Jason Fox

The New Yorker
February 2, 2009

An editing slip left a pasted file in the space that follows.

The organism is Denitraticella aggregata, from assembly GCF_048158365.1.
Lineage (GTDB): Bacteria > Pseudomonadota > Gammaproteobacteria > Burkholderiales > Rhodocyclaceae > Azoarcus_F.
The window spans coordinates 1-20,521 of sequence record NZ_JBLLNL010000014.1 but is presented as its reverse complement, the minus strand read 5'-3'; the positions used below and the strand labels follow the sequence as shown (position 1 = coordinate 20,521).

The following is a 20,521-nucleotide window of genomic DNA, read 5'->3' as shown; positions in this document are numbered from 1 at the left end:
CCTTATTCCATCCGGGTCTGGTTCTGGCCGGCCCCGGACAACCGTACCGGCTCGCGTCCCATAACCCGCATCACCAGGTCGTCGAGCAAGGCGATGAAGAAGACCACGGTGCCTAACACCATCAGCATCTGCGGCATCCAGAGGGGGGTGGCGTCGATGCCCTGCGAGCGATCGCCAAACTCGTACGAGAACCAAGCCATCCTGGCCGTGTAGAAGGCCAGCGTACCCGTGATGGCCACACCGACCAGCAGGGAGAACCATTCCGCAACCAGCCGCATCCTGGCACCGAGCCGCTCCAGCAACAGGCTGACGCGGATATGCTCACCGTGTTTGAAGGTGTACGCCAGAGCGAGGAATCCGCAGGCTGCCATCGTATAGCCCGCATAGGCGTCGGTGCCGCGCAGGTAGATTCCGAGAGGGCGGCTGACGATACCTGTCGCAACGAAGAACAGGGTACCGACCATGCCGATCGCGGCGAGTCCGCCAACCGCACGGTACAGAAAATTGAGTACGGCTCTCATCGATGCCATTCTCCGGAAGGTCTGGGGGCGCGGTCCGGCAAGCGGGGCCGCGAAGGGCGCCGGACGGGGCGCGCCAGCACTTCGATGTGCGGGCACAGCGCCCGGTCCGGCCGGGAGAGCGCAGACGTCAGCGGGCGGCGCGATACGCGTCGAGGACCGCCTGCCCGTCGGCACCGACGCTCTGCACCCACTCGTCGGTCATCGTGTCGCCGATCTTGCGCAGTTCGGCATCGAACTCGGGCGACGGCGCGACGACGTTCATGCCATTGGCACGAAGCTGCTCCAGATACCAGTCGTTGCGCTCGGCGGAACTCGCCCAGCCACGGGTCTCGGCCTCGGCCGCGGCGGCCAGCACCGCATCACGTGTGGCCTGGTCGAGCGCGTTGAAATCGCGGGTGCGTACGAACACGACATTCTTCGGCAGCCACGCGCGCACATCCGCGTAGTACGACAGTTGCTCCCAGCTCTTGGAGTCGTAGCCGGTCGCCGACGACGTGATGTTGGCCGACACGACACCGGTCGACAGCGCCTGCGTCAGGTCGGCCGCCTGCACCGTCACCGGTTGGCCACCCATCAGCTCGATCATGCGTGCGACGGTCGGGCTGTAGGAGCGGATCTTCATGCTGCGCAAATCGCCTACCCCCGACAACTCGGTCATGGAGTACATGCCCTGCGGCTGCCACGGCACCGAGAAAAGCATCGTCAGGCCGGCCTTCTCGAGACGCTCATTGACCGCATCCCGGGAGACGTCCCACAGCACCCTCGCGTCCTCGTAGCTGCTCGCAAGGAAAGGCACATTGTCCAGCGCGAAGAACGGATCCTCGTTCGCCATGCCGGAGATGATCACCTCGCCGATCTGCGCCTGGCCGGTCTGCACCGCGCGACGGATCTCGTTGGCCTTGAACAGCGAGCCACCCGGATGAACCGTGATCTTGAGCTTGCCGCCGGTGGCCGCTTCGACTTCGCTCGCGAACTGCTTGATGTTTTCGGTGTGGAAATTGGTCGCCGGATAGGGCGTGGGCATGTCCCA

The deeply talented Fox has modulated his formerly cartoonish style into varieties of semi-abstraction that are at once intense and devil-may-care. Painted, mostly, in strident Chinese red, brushed with browns as filmy as shadows, the pictures melt hints of faces, figures, and objects into minimally effortful gestural cadenzas. An effect of pressured but nonchalant subjectivity suggests snatches of normal conversation at a heavy metal concert or stray thoughts in a burning building. Fox’s is an uncannily companionable art, which can seem to have been waiting for you to show up. It’s mind-reading quality recalls the best early work of David Salle, minus the archness.